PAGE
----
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Music is no longer for a few select kids who are labelled as gifted. Many children learn for fun as a rewarding extra curricular activity.
Learning a musical instrument can contribute to overall mental development over the longer term. There are advantages in terms of improved concentration, the ability to memorise, recognising patterns of sound and pitch, as well as transferable skills.
With the development of social media, adults and children alike become absorbed in the numerous functions of their mobile devices, and sometimes real relational skills can suffer. In contrast: developing musical skill requires an ability to understand and connect to others, thereby developing social skills.
Singing in a choir, playing in an orchestra or band involves collaborating towards achieving a shared goal in performance. Your child can develop a new circle of friends who have a common interest.
People of all ethnicities enrich music making and music therapy can help children who have special needs or who may be isolated or vulnerable. The Nordoff Robbins music therapy charity provides treatment for a range of conditions including autism.
Research has shown that even for people with serious mental illnesses, if they attend a music therapy group in which patients are supported to create improvised music with the music therapist in a structured way, they become less withdrawn and more able to relate to others. This method can have a lasting effect.
Spontaneous music making helps mental integration contributing towards enhanced cognitive function, hand/eye co-ordination, muscle memory and an embodied sense of awareness. The physical effect of blowing a wind instrument can stimulate the endocrine system to produce the ‘happy’ hormonal response, as opposed to cortisol stress hormone, which is common when there are lots of academic pressures.
Developing instrumental skill involves regular uninterrupted time for focused practise. Approached in the right way this is pleasurable and rewarding rather than a duty. Over time, a child’s imagination is stimulated and emotional sensitivity to the feelings in the music develops. Motivation is enhanced when succeeding in making progress.
There are many criteria to consider when choosing the right instrument for your child. This becomes clear when the instrument itself becomes a pleasurable ‘ go to’ place of self-expression.
An early introduction to musical life can help. For example, The South Bank series in London include Gamelan, Drumming and Gong workshops for children as young as three to five years. Hand Drumming circles are not just the reserve of London however, they are becoming more popular around the country. They can give an immediate sense of reward, as the tactile feel of the drums is very immediate and easy, which is important for many young children.
The top orchestras provide concerts aimed at children where the different instruments of the orchestra are identified and demonstrated. If your child notices a particular sound and is curious to explore this further, this can be the moment when they become enchanted.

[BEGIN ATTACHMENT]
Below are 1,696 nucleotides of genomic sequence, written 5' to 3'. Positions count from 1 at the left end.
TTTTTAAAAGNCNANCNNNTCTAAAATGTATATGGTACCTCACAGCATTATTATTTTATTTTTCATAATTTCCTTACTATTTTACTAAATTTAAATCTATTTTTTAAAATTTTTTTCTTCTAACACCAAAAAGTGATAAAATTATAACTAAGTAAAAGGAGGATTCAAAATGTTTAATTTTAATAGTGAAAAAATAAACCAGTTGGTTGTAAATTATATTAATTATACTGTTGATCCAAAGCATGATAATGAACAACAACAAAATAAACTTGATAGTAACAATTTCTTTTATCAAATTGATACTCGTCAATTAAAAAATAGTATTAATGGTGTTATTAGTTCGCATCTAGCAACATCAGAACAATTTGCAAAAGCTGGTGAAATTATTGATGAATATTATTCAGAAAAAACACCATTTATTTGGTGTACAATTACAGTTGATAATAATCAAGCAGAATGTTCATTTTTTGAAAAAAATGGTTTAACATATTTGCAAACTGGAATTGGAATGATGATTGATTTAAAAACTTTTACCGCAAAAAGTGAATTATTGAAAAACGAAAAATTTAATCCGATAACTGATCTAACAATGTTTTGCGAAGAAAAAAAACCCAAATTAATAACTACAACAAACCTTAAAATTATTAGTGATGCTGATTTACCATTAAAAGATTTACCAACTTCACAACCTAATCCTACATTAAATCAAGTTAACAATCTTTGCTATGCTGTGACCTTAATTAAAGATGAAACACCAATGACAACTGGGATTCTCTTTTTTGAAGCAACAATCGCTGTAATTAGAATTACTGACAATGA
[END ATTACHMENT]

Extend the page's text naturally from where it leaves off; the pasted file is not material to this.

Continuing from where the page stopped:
A small child would start on a half or quarter size violin, viola or cello, graduating to full size as they grow. They will discover how to play in a homogenous string section, which generally does not feel too exposing. If your child aspires to be a soloist then choosing a woodwind or brass instrument may provide more opportunities. Brass instruments require strong breath support so it is best that your child has developed sufficiently well physically before starting.
The Clarinet and flute are not as expensive as the oboe, bassoon or french horn. The oboe and bassoon are ‘double reed’ instruments. The reed has a finite life and must be replaced every so often. Of course, your child might not be interested in traditional orchestral instruments, perhaps preferring something more suited for popular music. Guitar, bass, keyboards all provide similar opportunities to learn musical theory, hone motor skills and if playing in a band, can also encourage social skills. Playing in a band or an orchestra gives children the ability to integrate, to listen to others, to follow, support as well as to lead and shine.
Different instruments suit different types of people. Learning the piano may feel solitary but is essential if studying music as a profession as first and second study instruments are required, whilst the guitar remains popular for aspiring singer songwriters. Of course, the most important thing about learning any instrument is developing a love for music and playing. The value of learning to play a musical instrument
Dr Stella Compton-Dickinson is a Health and Care Profession council registered music therapist, accredited supervisor, professional oboist, teacher and lecturer, UKCP and BACP registered Cognitive Analytic Therapist and Supervisor. She has her own private practice and twenty years’ experience in the National Health Service as a Clinician, Head of Arts Therapies and Clinical Research Lead. Her research was awarded the 2016 Ruskin Medal for the most impactful doctoral research.